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120v & 240v outlets on the same circuit

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Forum topic by rbrjr1 posted 11-22-2017 04:42 PM 727 views 0 times favorited 47 replies Add to Favorites Watch
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rbrjr1

91 posts in 38 days


11-22-2017 04:42 PM

Topic tags/keywords: rbrjr1 shop electrical small shop 120v 240v table saw router insert table saw station

Here is what I’m thinking about as I re-wire my shop (lets brainstorm and see if we can’t make this work). SHOP DATA POINTS:
-Shop is 25’ wire run from the panel
-Lighting is 3ea 8’ fluorescent double tube fixtures (T12 VHOs)
-Shop is very small 11’X22’ and used for all kinds of DIY tasks, not just woodworking
-No dedicated dust collection in place (shop vacs) but I’d like to one day
eventual dust collection would be something like SHOP FOX W1826 Fox W1826 (3.5A @240v) and would be wired into the same circuit as the 240v/120v saw station
-Table saw station contains both Table Saw (240v?) and Router Table insert (120v)
-Table saw is 2hp (9.3A @240v)
-Router is 3.25hp (15A@120v)

I have 2ea 1” breaker “spaces” in my panel (approximately 25’ wire length from my shop). Right now, each of the two spaces have been filled with 1/2” breakers giving me 4 (20A)circuits to the shop.
-1 for lights,
-1 for a bank of outlets at my bench (includes small air compressor, battery chargers, etc).
-1 I’ve used to power a tankless water heater and chest freezer (yes, I know the WH should really be on a dedicated circuit).
-1 spare.

SO:
I’m thinking about wiring my table saw station to use a 240v, 4 wire extension cord which will provide power to both the router and the table saw (I’d never use them both simultaneously, of course).
I’d wire the outlet at the table saw station like THIS:

which does essentially THIS at the panel (bottom 10/3 illustration):

I’d use a 240v/20A double pole 1” breaker in the box similar to THIS:

If possible, I’d like to work within the confines of a single circuit for 120v outlets, a single circuit for the tankless/freezer, and this double pole/two circuit configuration described above for the table saw / router station..
(I could move the lights over to the “garage lights” circuit as they replaced the existing lighting.)
I know the total current on the 20A breaker cannot be more than 20A (using any combo of 120v or 240v tools) at any given time.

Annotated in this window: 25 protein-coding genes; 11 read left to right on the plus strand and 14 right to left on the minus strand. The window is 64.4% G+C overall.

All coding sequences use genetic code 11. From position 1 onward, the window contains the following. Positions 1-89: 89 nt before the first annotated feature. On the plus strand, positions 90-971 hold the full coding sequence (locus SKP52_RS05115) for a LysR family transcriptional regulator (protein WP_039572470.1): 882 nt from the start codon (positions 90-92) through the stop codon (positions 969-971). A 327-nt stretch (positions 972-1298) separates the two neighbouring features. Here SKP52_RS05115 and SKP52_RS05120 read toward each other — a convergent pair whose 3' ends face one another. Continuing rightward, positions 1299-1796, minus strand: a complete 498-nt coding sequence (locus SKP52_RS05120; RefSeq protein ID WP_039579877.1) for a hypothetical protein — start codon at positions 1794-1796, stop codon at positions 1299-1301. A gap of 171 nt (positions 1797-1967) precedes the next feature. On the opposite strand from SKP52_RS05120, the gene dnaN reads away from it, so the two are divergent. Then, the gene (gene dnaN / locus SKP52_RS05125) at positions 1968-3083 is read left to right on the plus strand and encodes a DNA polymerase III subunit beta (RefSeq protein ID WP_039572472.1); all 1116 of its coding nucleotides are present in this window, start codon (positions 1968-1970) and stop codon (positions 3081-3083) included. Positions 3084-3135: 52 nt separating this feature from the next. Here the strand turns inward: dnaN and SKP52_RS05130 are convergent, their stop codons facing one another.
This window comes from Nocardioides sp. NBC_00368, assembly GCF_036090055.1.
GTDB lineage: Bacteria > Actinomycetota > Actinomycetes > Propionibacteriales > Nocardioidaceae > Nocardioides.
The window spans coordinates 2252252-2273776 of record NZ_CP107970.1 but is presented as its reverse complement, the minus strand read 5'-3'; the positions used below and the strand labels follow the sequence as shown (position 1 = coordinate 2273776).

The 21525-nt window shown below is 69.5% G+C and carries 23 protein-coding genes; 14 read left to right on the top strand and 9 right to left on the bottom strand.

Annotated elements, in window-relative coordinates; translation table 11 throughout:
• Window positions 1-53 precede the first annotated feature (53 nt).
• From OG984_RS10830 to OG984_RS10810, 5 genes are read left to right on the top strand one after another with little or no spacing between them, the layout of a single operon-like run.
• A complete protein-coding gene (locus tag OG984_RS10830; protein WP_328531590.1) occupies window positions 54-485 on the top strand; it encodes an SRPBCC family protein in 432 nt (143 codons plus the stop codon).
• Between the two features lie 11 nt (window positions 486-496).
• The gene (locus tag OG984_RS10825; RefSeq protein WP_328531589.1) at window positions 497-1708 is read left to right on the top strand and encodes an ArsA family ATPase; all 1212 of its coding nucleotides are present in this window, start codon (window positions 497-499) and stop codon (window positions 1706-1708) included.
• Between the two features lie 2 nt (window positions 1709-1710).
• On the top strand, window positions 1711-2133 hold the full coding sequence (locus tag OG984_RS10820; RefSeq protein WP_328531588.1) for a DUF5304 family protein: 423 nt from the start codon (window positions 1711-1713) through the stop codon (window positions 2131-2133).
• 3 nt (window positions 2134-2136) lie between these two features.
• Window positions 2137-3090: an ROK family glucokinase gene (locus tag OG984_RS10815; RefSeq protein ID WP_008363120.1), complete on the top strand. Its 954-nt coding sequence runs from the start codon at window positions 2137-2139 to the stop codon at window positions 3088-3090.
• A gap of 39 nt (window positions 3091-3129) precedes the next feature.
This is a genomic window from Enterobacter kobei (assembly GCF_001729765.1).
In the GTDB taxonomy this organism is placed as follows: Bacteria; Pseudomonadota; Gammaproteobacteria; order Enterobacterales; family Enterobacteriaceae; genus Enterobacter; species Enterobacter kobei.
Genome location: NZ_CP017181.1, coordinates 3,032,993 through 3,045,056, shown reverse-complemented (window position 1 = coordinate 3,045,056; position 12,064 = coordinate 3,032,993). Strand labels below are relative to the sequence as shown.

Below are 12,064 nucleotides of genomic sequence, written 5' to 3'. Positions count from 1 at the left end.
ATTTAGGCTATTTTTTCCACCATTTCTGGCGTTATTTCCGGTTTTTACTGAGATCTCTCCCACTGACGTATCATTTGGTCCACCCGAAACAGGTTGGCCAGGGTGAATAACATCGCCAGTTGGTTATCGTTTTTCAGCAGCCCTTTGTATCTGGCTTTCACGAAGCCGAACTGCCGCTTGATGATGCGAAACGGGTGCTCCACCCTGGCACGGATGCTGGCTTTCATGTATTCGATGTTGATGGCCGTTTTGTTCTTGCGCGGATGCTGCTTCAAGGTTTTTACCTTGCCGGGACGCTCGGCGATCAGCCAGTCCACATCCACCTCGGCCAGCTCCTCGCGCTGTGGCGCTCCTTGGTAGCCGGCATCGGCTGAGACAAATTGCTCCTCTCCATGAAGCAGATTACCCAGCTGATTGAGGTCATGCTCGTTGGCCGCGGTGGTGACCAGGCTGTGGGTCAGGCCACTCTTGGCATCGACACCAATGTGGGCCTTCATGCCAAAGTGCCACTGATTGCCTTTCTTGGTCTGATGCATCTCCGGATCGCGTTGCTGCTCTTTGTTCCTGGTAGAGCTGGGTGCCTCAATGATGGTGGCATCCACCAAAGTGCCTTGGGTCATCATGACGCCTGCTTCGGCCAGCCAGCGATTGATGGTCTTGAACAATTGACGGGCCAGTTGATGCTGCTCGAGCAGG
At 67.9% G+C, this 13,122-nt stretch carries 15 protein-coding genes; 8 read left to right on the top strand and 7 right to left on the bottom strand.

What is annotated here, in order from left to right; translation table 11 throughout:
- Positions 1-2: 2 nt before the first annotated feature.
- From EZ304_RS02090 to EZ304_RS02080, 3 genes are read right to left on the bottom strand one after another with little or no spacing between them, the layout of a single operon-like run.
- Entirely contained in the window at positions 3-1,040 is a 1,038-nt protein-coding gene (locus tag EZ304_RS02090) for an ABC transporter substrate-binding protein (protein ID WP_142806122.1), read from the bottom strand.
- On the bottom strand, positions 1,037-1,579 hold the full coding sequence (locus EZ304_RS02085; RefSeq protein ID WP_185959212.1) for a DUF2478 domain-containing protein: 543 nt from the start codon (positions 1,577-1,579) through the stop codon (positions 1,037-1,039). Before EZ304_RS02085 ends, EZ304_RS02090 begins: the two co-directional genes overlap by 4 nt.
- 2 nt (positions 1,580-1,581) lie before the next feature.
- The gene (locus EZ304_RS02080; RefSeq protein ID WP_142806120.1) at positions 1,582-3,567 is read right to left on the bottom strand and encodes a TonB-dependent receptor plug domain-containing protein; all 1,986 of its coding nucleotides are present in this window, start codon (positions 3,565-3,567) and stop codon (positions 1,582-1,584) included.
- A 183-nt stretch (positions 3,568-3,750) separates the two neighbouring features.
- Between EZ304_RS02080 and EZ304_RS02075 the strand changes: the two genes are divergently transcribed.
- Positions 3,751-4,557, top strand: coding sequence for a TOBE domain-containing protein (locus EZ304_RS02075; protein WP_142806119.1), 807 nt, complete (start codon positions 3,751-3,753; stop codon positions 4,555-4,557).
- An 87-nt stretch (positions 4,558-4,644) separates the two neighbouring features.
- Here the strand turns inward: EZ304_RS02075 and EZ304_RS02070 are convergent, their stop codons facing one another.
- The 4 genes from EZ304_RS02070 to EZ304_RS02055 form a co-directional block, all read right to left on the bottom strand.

so..
Tell me what I’m not thinking about..
What am I missing?
Why wouldn’t this work ?
Has anyone else done something similar?

-- measure twice, cut once.


47 replies so far

View bonesbr549's profile

bonesbr549

1445 posts in 2900 days


#1 posted 11-22-2017 06:00 PM

If I read you properly, you want to leverage a 10/3 to have both 120 & 240 in same line. As long as not using both at same time would work. Depending on municipality, that would be frowned upon as they want singles.

I have a 10/3 for my TS as it needs 120 & 240, and I wanted a 20A outlet for my hand tools that draw a lot. Unfortunately my basement shop (prebuilt) only has 15A outlets. Your problem is going to be you won’t be able to find 30A outlet for 120. At least I could not.

I’m assuming you comfortable wiring your panel. Be careful you can get you killed if not.

It comes down to load. Do the math, should work.

-- Sooner or later Liberals run out of other people's money.

View Roy Turbett's profile

Roy Turbett

137 posts in 3412 days


#2 posted 11-23-2017 02:05 AM

I used the configuration in your diagram for essentially the same machines without a problem. But I’d consider using the two pole breaker slot to add a sub-panel so you’re not limited for future expansion and you can kill the power to all your machines if you have kids around. Depending on the sub-panel, you may also need to purchase a bus bar because it shouldn’t be bonded.

View TheFridge's profile

TheFridge

8287 posts in 1319 days


#3 posted 11-23-2017 02:16 AM

Will it work. Yes.

Is it proper. No.

Strictly for general purpose recepts. Yes.

For a 250v load and general purpose recepts. No.

-- Shooting down the walls of heartache. Bang bang. I am. The warrior.

View rbrjr1's profile

rbrjr1

91 posts in 38 days


#4 posted 11-23-2017 01:25 PM


Your problem is going to be you won t be able to find 30A outlet for 120. At least I could not.
- bonesbr549

I wont need a 30a outlet for the 120, if you look closely, the receptacle in the picture is 240v on the upper and 120v on the lower.